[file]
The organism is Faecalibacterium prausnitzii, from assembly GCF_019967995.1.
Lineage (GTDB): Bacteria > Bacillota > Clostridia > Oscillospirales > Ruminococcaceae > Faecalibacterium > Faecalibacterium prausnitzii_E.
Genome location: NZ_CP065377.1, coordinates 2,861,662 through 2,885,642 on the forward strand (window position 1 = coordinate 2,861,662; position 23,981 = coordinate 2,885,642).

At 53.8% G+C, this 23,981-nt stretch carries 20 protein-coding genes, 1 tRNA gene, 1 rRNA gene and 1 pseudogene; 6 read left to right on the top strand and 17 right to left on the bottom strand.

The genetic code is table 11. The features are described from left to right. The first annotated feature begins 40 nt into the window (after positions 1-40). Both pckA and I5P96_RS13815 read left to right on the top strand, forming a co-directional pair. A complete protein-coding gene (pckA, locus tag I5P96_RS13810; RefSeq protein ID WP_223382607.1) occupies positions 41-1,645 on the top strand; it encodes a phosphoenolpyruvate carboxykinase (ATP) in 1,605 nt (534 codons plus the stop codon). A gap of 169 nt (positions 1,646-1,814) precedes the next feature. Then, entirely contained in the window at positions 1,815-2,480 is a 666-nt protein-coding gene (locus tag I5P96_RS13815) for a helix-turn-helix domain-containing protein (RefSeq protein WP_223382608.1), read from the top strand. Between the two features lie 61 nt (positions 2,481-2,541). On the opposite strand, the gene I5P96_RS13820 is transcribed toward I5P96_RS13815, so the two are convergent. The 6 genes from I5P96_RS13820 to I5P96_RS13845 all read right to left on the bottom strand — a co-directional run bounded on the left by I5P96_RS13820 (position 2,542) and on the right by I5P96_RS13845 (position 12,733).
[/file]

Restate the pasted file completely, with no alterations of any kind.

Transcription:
The organism is Faecalibacterium prausnitzii, from assembly GCF_019967995.1.
Lineage (GTDB): Bacteria > Bacillota > Clostridia > Oscillospirales > Ruminococcaceae > Faecalibacterium > Faecalibacterium prausnitzii_E.
Genome location: NZ_CP065377.1, coordinates 2,861,662 through 2,885,642 on the forward strand (window position 1 = coordinate 2,861,662; position 23,981 = coordinate 2,885,642).

At 53.8% G+C, this 23,981-nt stretch carries 20 protein-coding genes, 1 tRNA gene, 1 rRNA gene and 1 pseudogene; 6 read left to right on the top strand and 17 right to left on the bottom strand.

The genetic code is table 11. The features are described from left to right. The first annotated feature begins 40 nt into the window (after positions 1-40). Both pckA and I5P96_RS13815 read left to right on the top strand, forming a co-directional pair. A complete protein-coding gene (pckA, locus tag I5P96_RS13810; RefSeq protein ID WP_223382607.1) occupies positions 41-1,645 on the top strand; it encodes a phosphoenolpyruvate carboxykinase (ATP) in 1,605 nt (534 codons plus the stop codon). A gap of 169 nt (positions 1,646-1,814) precedes the next feature. Then, entirely contained in the window at positions 1,815-2,480 is a 666-nt protein-coding gene (locus tag I5P96_RS13815) for a helix-turn-helix domain-containing protein (RefSeq protein WP_223382608.1), read from the top strand. Between the two features lie 61 nt (positions 2,481-2,541). On the opposite strand, the gene I5P96_RS13820 is transcribed toward I5P96_RS13815, so the two are convergent. The 6 genes from I5P96_RS13820 to I5P96_RS13845 all read right to left on the bottom strand — a co-directional run bounded on the left by I5P96_RS13820 (position 2,542) and on the right by I5P96_RS13845 (position 12,733).